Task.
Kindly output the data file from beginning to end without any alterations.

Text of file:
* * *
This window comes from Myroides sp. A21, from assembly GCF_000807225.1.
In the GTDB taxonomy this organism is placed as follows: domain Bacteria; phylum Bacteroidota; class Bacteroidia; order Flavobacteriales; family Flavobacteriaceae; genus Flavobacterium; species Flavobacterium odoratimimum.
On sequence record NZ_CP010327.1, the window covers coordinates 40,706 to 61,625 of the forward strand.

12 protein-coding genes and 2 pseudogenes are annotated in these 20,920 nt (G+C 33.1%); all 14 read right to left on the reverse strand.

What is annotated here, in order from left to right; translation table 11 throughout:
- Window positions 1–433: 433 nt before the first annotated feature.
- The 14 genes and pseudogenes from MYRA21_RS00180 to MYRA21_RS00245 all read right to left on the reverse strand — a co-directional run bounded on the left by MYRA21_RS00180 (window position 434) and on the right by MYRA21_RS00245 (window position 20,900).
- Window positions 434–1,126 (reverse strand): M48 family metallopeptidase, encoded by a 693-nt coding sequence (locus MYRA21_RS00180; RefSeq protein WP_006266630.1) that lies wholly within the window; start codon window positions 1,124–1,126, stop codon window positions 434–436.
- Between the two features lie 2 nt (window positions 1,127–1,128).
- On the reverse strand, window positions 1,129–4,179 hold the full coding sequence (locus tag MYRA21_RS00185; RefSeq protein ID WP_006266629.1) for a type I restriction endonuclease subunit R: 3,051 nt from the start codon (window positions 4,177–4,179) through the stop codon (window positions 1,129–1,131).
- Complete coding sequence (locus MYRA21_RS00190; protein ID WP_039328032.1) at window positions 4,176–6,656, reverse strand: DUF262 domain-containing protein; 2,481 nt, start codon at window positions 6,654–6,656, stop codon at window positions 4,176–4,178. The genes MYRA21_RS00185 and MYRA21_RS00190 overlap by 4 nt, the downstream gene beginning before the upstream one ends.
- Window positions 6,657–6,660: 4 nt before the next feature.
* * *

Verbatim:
This window comes from Myroides sp. A21, from assembly GCF_000807225.1.
In the GTDB taxonomy this organism is placed as follows: domain Bacteria; phylum Bacteroidota; class Bacteroidia; order Flavobacteriales; family Flavobacteriaceae; genus Flavobacterium; species Flavobacterium odoratimimum.
On sequence record NZ_CP010327.1, the window covers coordinates 40,706 to 61,625 of the forward strand.

12 protein-coding genes and 2 pseudogenes are annotated in these 20,920 nt (G+C 33.1%); all 14 read right to left on the reverse strand.

What is annotated here, in order from left to right; translation table 11 throughout:
- Window positions 1–433: 433 nt before the first annotated feature.
- The 14 genes and pseudogenes from MYRA21_RS00180 to MYRA21_RS00245 all read right to left on the reverse strand — a co-directional run bounded on the left by MYRA21_RS00180 (window position 434) and on the right by MYRA21_RS00245 (window position 20,900).
- Window positions 434–1,126 (reverse strand): M48 family metallopeptidase, encoded by a 693-nt coding sequence (locus MYRA21_RS00180; RefSeq protein WP_006266630.1) that lies wholly within the window; start codon window positions 1,124–1,126, stop codon window positions 434–436.
- Between the two features lie 2 nt (window positions 1,127–1,128).
- On the reverse strand, window positions 1,129–4,179 hold the full coding sequence (locus tag MYRA21_RS00185; RefSeq protein ID WP_006266629.1) for a type I restriction endonuclease subunit R: 3,051 nt from the start codon (window positions 4,177–4,179) through the stop codon (window positions 1,129–1,131).
- Complete coding sequence (locus MYRA21_RS00190; protein ID WP_039328032.1) at window positions 4,176–6,656, reverse strand: DUF262 domain-containing protein; 2,481 nt, start codon at window positions 6,654–6,656, stop codon at window positions 4,176–4,178. The genes MYRA21_RS00185 and MYRA21_RS00190 overlap by 4 nt, the downstream gene beginning before the upstream one ends.
- Window positions 6,657–6,660: 4 nt before the next feature.